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The Reason We Can't Wear White After Labor Day Will Make You Roll Your Eyes


Fall technically starts on September 23 this year, but Labor Day weekend is when we actually say goodbye to summer. We go to the beach one last time, book a last-minute long weekend vacation, or invite friends and family over for a barbecue. Labor Day is *known* for being the last hoorah of summer, but it's also known as the holiday that tells us we can't wear white anymore until Memorial Day. You've probably heard about the rule: You can't wear white after Labor Day. But why the heck not? And where did this ancient adage come from? We did some digging. 

So, really: Why can't you wear white after Labor Day? Where did that rule originate from?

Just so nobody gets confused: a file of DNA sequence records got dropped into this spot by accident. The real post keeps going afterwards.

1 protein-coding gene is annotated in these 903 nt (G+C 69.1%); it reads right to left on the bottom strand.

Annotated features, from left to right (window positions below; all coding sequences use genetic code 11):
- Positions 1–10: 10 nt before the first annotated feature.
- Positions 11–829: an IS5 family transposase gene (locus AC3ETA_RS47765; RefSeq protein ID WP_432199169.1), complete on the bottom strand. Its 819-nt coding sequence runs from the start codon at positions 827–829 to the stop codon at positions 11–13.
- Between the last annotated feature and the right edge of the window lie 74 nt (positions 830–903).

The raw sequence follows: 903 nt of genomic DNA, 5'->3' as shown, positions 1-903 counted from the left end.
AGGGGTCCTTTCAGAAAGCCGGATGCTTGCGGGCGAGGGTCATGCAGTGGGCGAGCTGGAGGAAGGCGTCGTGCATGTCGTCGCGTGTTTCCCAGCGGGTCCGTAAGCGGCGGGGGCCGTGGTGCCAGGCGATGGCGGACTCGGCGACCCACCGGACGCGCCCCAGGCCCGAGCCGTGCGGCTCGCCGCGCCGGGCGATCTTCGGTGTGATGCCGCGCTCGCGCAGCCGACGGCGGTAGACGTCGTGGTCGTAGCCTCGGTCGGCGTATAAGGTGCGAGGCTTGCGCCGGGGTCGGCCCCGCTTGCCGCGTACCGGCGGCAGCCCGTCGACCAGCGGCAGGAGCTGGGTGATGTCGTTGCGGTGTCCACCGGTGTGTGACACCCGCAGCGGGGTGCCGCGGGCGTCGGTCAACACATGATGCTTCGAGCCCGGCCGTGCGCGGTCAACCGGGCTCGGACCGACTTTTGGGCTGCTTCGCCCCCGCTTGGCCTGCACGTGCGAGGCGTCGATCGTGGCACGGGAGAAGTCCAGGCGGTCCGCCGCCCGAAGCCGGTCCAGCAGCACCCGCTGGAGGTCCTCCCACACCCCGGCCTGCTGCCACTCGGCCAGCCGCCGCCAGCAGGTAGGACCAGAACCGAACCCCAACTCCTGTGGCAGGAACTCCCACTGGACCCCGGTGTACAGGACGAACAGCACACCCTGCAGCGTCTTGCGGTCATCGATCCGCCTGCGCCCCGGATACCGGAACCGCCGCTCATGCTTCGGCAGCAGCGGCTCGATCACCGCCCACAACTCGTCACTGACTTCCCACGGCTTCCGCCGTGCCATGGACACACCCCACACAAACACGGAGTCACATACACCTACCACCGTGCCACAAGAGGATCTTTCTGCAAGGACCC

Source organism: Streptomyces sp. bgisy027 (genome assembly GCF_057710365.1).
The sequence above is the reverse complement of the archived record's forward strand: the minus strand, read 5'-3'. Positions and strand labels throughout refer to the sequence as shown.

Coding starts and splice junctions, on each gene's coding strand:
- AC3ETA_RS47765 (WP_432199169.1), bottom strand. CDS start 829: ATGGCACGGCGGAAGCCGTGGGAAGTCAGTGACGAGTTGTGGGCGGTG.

Spoiler alert: It's unclear where the fashion mandate comes from, but there are a couple theories. The first one speculates people are told not to wear white after Labor Day so that Americans could easily separate working class from the well-to-do in the early 20th century. According to TIME, white was considered a "uniform" for folks who were wealthy enough to escape from the hustle and bustle of city life and take a vacation. While they vacationed, they wore white, lighter clothing which was considered "a look of leisure," versus the dark outfits they wore day-to-day. After September 1, the people who could afford to take a vacation returned back to the city and their darker wardrobes. In the '50s, it's speculated that this rule was followed by those who wanted to climb the social ladder. If you knew the rules, then you were more likely to be accepted by the upper class.